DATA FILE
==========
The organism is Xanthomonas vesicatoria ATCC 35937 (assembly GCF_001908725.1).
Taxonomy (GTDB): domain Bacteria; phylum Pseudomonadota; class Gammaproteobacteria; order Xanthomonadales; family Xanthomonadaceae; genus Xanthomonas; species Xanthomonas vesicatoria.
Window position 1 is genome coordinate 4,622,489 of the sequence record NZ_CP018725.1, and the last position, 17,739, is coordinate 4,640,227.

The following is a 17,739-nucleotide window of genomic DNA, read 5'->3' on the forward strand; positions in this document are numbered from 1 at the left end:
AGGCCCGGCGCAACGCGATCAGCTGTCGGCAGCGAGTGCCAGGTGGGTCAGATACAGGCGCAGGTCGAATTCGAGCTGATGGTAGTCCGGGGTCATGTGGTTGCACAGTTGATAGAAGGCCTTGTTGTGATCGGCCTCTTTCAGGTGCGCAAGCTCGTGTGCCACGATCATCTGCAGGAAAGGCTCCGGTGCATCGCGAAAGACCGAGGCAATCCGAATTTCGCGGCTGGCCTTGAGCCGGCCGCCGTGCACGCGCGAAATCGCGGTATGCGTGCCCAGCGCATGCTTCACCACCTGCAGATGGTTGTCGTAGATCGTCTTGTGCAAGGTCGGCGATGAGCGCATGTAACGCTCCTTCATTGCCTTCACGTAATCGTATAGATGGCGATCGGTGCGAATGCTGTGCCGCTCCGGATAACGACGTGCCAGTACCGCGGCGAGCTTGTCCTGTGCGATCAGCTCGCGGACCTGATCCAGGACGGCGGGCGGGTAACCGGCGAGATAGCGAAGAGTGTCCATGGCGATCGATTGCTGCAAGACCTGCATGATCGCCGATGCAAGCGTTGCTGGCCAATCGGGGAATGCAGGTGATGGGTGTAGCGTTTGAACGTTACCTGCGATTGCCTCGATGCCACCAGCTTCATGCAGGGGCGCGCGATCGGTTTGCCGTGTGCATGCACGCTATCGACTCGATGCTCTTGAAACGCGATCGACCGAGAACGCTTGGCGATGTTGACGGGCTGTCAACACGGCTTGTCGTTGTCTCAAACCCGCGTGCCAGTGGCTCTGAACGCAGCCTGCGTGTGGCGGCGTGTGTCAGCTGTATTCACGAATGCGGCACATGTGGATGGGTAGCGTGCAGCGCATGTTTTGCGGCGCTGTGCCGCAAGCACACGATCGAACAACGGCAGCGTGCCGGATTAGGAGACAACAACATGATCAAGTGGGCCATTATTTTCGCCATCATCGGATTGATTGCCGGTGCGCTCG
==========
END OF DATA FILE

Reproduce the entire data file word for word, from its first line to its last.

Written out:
The organism is Xanthomonas vesicatoria ATCC 35937 (assembly GCF_001908725.1).
Taxonomy (GTDB): domain Bacteria; phylum Pseudomonadota; class Gammaproteobacteria; order Xanthomonadales; family Xanthomonadaceae; genus Xanthomonas; species Xanthomonas vesicatoria.
Window position 1 is genome coordinate 4,622,489 of the sequence record NZ_CP018725.1, and the last position, 17,739, is coordinate 4,640,227.

The following is a 17,739-nucleotide window of genomic DNA, read 5'->3' on the forward strand; positions in this document are numbered from 1 at the left end:
AGGCCCGGCGCAACGCGATCAGCTGTCGGCAGCGAGTGCCAGGTGGGTCAGATACAGGCGCAGGTCGAATTCGAGCTGATGGTAGTCCGGGGTCATGTGGTTGCACAGTTGATAGAAGGCCTTGTTGTGATCGGCCTCTTTCAGGTGCGCAAGCTCGTGTGCCACGATCATCTGCAGGAAAGGCTCCGGTGCATCGCGAAAGACCGAGGCAATCCGAATTTCGCGGCTGGCCTTGAGCCGGCCGCCGTGCACGCGCGAAATCGCGGTATGCGTGCCCAGCGCATGCTTCACCACCTGCAGATGGTTGTCGTAGATCGTCTTGTGCAAGGTCGGCGATGAGCGCATGTAACGCTCCTTCATTGCCTTCACGTAATCGTATAGATGGCGATCGGTGCGAATGCTGTGCCGCTCCGGATAACGACGTGCCAGTACCGCGGCGAGCTTGTCCTGTGCGATCAGCTCGCGGACCTGATCCAGGACGGCGGGCGGGTAACCGGCGAGATAGCGAAGAGTGTCCATGGCGATCGATTGCTGCAAGACCTGCATGATCGCCGATGCAAGCGTTGCTGGCCAATCGGGGAATGCAGGTGATGGGTGTAGCGTTTGAACGTTACCTGCGATTGCCTCGATGCCACCAGCTTCATGCAGGGGCGCGCGATCGGTTTGCCGTGTGCATGCACGCTATCGACTCGATGCTCTTGAAACGCGATCGACCGAGAACGCTTGGCGATGTTGACGGGCTGTCAACACGGCTTGTCGTTGTCTCAAACCCGCGTGCCAGTGGCTCTGAACGCAGCCTGCGTGTGGCGGCGTGTGTCAGCTGTATTCACGAATGCGGCACATGTGGATGGGTAGCGTGCAGCGCATGTTTTGCGGCGCTGTGCCGCAAGCACACGATCGAACAACGGCAGCGTGCCGGATTAGGAGACAACAACATGATCAAGTGGGCCATTATTTTCGCCATCATCGGATTGATTGCCGGTGCGCTCG